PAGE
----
When District 3 Pittsburgh Public Schools Director Thomas Sumpter was first elected to the board in 2005, he said his goal was to address the achievement gap between Black and White Students. In 2007, that gap in reading was 33.7 percentage points and 32.8 for math. Today, the gap is 31.9 percentage points and 30.9 respectively.
“There’s still a lot of work to be done. There are some critical decisions that need to be made. The biggest issue is the long-term sustainability of the district. Disparities in achievement that still exist in the district are still an issue,” Sumpter said. “The issue when I first ran was to address the achievement disparity and that takes time. It takes time to first understand what’s going on and once you learn that to be able to apply what’s necessary so for me it’s a continuing effort.”
Sumpter is running unopposed to retain his seat in the upcoming May primary election. After nearly a decade he said he has been able to ensure the board is focused on moving in the right direction.
“Since my tenure, I’ve been able to get the school board to establish its goals, beliefs and commitments,” Sumpter said. “It puts you in a position where you can see what activities are going to contribute to that and you can see where your money is being spent.”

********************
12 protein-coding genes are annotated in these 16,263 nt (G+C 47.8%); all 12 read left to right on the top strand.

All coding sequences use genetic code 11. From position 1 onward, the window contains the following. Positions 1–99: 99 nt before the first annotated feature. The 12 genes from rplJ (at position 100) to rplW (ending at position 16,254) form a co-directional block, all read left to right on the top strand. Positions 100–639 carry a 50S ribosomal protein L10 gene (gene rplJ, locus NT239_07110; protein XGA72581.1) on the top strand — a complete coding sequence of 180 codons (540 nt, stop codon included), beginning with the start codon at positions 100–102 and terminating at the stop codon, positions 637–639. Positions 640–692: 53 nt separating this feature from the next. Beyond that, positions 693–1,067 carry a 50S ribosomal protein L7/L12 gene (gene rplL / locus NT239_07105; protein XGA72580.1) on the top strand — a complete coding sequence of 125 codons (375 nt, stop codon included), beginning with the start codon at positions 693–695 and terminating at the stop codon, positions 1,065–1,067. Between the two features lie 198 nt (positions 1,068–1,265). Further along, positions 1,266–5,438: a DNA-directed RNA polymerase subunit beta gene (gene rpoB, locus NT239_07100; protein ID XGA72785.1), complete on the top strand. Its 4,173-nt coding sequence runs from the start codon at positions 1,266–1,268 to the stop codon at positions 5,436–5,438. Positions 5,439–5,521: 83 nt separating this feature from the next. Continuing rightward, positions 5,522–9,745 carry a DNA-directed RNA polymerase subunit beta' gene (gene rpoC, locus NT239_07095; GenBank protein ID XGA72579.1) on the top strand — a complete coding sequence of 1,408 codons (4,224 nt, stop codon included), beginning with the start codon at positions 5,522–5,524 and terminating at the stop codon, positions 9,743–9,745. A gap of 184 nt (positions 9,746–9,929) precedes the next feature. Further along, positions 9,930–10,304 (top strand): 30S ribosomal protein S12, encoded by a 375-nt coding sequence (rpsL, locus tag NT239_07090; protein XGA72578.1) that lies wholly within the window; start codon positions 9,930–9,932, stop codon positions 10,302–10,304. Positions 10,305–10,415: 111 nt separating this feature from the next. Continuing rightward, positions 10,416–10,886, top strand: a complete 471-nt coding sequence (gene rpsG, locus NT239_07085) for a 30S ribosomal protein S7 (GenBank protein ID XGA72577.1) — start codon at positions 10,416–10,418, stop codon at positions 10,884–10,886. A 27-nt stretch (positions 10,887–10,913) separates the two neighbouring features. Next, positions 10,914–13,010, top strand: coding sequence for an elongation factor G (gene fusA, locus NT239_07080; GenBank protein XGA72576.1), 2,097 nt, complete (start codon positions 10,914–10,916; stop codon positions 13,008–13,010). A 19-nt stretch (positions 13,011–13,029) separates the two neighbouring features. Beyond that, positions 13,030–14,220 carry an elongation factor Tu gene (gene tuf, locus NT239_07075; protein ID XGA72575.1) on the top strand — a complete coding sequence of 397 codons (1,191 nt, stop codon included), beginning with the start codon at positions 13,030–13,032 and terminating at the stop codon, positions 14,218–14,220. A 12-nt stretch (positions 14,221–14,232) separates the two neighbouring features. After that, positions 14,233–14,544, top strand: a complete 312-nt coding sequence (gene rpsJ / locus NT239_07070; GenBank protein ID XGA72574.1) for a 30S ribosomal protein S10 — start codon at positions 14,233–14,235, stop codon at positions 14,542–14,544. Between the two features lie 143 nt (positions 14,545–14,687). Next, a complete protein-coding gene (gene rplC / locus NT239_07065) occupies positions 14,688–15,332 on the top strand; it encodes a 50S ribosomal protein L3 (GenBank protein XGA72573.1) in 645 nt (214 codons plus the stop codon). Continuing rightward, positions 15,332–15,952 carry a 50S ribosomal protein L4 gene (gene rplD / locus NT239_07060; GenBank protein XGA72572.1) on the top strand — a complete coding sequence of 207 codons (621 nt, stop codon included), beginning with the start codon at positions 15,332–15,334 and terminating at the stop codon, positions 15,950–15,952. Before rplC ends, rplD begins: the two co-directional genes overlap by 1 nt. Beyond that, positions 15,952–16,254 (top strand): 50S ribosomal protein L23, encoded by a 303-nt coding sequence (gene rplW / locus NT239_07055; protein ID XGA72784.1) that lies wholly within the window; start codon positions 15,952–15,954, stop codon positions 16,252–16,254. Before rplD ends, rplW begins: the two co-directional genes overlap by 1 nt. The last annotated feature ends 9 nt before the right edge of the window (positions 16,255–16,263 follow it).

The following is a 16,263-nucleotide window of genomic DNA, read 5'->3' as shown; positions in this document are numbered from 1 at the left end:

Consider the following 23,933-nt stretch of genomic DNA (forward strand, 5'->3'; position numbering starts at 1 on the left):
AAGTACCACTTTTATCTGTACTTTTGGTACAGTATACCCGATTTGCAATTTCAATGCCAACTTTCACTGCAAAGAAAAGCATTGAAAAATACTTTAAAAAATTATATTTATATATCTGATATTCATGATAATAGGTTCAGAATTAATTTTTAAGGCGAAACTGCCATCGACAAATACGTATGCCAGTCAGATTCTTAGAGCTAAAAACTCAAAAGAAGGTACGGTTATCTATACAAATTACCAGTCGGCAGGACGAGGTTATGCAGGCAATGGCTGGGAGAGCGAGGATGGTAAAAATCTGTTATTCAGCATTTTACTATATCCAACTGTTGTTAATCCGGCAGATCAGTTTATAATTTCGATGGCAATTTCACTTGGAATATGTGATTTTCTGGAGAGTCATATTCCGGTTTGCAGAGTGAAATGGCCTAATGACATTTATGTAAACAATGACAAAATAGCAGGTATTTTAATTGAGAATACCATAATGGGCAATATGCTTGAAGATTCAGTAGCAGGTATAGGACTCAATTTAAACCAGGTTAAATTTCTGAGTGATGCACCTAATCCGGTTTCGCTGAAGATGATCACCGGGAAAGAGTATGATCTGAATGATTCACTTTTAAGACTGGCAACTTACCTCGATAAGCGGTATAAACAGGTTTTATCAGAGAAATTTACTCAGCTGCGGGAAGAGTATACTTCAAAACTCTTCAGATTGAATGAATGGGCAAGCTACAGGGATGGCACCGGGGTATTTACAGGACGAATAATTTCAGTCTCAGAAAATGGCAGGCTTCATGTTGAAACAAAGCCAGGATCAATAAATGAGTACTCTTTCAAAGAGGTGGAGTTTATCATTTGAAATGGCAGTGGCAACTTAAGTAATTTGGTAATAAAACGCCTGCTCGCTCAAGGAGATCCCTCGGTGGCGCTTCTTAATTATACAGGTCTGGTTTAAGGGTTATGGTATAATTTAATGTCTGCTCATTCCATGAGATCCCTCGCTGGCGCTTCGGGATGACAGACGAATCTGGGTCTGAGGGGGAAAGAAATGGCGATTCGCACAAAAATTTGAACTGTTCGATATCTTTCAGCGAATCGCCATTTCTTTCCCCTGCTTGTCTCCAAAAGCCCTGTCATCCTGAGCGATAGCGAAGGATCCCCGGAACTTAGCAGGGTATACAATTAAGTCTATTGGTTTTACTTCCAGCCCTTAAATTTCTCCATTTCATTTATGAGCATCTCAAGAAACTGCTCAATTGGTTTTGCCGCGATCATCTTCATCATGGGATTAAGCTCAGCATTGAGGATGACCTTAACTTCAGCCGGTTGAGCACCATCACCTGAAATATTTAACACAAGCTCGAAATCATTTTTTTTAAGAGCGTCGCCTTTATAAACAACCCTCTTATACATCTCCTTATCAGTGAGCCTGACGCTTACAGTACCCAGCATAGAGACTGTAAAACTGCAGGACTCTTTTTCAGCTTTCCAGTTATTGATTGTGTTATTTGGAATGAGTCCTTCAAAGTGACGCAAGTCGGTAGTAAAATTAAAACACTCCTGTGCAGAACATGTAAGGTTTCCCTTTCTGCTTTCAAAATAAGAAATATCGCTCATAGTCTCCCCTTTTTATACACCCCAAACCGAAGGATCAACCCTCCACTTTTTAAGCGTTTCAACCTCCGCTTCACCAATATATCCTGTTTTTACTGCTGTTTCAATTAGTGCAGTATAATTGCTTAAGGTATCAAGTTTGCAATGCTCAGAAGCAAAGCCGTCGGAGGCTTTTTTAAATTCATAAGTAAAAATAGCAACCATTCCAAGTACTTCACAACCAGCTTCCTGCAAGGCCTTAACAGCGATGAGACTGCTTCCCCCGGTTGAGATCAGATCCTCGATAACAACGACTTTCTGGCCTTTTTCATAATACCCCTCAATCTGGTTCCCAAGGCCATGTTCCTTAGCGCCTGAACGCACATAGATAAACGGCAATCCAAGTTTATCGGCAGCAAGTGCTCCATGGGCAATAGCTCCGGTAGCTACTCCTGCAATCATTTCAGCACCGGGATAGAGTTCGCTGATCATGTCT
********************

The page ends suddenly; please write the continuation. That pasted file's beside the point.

During his tenure, Sumpter completed the Broad Institute for School Boards, where he learned the role of board members in urban districts. For Sumpter the responsibility of the board is not to micromanage, but instead to hold the district accountable for carrying out policies.
“In my role, I view myself as a person of reason; you have to understand where other people are coming from,” Sumpter said. “My intent is to change the culture of the school board, before I came on it wasn’t really focused on exhibiting good governance.”
A decrease of only two percentage points in the achievement gap over the past six years is disheartening to many in the Black community, especially since the achievement gap actually widened between 2011 and 2012.
“That is one of the most difficult and all encompassing questions,” Sumpter said about closing the achievement gap. “One way for sure is when I say boosting attendance because you can’t boost achievement when the students aren’t in the classroom. Attendance levels aren’t what they should be.”
In order to reduce the achievement gap Sumpter said he would focus on using data to improve decision-making and analysis of achievement. He also said he plans to continue the district’s commitment of having a highly effective teacher in every classroom.
In fact, Sumpter said one of his biggest accomplishments during his tenure was securing an Empowering Effective Teachers grant from the Bill and Melinda Gates foundation.
Sumpter also plans to reduce the achivement by increasing engagement from parents and the community.
“The whole thing of people taking pride in education, pride in our children and moving away from small parochial concerns of whether I have a school in my neighborhood or not to whether I was in a good district, because resources are tighter than ever,” Sumpter said.